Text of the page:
Literate Mind versus Illiterate Mind

by Charley Pein Electronic Engineer

Literacy is essential for most people in the present world. Throughout history, literacy has always been of significant importance. Literacy is linked to, and has a great impact on, reasoning, logic, rationality, etc. However, it is unclear how literacy affects the mind and to what extent the impact is. This article compares the literate (textual) mind with the illiterate (non-textual) mind from the visual input point of view.   

In seeing, visual instances enter the eyes one by one. They are stored in memory. The instances and the manner they enter the eyes reflect the (visual) thinking.

Text is composed of a limited number of symbols, whilst non-text comprises an indefinite amount of instances. Clearly, symbols are qualitatively recognizable and memorable.  They display clarity and linearity.  The mental processing of text is more efficient and effective, forming procedures. Whereas symbols can be arranged into a whole book to reach conclusions without chaos, a sequence of a few non-text instances would go into disarray and fail to form a procedure. It is difficult to establish a long and stable sequence of non-text instances. Although both literate and illiterate people can perform creative thinking, text-encoded new thoughts are clearer, longer, stable and much more likely to become reality. Since their new thoughts are transient, illiterates are unlikely to try out new approaches. They usually do things of brief duration.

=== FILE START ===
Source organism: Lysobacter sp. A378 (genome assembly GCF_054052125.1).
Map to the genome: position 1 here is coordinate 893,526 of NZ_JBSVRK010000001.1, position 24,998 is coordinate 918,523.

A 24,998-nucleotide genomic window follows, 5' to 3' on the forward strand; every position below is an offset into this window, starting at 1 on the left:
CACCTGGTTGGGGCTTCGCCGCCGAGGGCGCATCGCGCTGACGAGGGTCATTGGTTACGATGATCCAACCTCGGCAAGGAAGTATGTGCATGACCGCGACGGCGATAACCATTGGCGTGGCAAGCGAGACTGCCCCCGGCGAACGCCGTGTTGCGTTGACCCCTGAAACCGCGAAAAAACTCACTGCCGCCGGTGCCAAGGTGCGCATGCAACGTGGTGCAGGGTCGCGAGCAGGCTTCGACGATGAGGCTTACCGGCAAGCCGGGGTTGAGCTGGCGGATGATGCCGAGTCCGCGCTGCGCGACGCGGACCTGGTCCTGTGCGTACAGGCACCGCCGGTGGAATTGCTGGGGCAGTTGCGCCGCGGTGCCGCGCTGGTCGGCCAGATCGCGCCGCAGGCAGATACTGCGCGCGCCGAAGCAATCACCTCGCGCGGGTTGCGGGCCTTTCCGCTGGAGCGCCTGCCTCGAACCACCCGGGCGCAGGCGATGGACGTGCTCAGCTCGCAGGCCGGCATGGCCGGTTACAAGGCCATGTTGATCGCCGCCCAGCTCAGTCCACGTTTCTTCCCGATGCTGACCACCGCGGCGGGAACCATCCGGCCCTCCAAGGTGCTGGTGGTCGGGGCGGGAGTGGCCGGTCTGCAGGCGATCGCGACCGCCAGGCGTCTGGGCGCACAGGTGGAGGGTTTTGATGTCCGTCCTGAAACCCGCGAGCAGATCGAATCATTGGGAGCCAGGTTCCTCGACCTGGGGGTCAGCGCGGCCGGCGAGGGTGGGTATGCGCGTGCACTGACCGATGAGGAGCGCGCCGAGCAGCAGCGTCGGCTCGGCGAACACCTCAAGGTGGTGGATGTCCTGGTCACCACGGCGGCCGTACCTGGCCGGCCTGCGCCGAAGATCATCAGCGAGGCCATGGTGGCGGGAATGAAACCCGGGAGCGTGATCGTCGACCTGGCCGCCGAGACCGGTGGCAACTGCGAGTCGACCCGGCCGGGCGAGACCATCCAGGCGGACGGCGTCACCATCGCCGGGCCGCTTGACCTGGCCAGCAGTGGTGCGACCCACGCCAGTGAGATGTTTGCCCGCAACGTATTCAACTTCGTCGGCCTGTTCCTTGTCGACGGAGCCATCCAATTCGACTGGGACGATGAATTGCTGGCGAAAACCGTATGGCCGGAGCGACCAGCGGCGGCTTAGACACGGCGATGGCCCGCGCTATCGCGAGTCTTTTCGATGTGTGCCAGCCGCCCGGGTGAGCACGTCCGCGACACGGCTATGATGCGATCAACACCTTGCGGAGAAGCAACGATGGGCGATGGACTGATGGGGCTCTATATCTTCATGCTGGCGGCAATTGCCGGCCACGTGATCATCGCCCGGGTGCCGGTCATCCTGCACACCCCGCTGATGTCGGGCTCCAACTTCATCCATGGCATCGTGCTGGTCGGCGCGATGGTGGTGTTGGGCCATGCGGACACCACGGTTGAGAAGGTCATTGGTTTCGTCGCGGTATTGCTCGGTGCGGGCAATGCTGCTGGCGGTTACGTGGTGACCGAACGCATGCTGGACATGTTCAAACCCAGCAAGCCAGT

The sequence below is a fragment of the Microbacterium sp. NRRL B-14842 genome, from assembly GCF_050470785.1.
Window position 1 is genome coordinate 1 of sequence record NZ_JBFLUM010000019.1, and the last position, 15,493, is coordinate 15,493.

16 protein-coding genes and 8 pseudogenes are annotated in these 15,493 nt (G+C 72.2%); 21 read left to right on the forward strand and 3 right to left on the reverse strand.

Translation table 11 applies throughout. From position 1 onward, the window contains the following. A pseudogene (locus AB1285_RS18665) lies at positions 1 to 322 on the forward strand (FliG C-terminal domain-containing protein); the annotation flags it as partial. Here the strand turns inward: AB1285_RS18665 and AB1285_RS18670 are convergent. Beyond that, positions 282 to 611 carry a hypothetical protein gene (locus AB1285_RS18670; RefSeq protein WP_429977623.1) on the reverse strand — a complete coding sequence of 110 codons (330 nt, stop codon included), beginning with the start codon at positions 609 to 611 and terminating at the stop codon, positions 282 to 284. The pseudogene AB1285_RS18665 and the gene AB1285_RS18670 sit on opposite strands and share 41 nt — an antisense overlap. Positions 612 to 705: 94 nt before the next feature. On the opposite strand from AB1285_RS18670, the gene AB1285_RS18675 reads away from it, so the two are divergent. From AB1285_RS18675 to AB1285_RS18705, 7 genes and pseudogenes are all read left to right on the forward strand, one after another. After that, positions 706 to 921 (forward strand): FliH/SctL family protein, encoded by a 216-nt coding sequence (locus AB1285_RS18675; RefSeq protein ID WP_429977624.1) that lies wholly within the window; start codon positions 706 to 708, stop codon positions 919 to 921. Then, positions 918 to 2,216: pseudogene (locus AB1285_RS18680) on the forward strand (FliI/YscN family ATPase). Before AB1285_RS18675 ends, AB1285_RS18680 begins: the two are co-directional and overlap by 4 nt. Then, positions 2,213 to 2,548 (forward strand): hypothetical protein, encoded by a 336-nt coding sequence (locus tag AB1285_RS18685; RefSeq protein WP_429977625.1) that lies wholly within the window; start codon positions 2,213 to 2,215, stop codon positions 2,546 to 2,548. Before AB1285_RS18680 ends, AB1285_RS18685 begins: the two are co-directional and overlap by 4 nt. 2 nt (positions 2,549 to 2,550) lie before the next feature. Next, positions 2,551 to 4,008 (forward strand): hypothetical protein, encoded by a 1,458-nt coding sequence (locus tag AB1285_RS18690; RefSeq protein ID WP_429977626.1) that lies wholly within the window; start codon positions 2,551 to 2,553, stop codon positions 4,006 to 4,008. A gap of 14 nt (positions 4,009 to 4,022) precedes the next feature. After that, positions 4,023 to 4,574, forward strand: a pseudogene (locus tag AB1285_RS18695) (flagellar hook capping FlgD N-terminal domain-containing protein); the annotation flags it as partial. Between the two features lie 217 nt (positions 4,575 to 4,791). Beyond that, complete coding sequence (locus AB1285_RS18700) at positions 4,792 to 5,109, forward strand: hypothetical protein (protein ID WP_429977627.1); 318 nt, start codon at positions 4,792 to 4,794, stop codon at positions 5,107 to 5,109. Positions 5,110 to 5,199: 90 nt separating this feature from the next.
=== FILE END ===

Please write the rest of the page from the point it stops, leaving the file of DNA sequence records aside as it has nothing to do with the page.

The enhancement of the illiterate mind had already taken place before the advent of written language. Non-text may be any or all things in a visual field which comprises a large area. We usually focus on small interesting/critical parts of it. The (non-text) objects that we focus on impress our mind, much more than other areas do. Usually, these objects have salient features, such as shape and contrast. Thus, they are easily recognized[1]. We see one object after another. By the time relationship, our mind is able to remember the order of happenings, and to reason. That is to say, the human mind operates in salient visual features, sequences of which make up the thinking process.

This mental operating principle is maximized by written language[2]. Lines of symbols in text pages make it feasible to speed up reading, thus speeding up thinking. Thousands of symbols of interest in a book can be read without moving the head.  Generally, for non-text, few interesting objects are found in a static visual field. They enter the eyes at wider intervals. Moreover, there are no constraints for one object to enter the eyes before another does, or for neighboring objects in the sequence to be related. As a result, the objects are unlikely to form a logical sequence. The efficacy (and efficiency) of the sequence is impaired. On the contrary, symbols in text lines are arranged logically[3].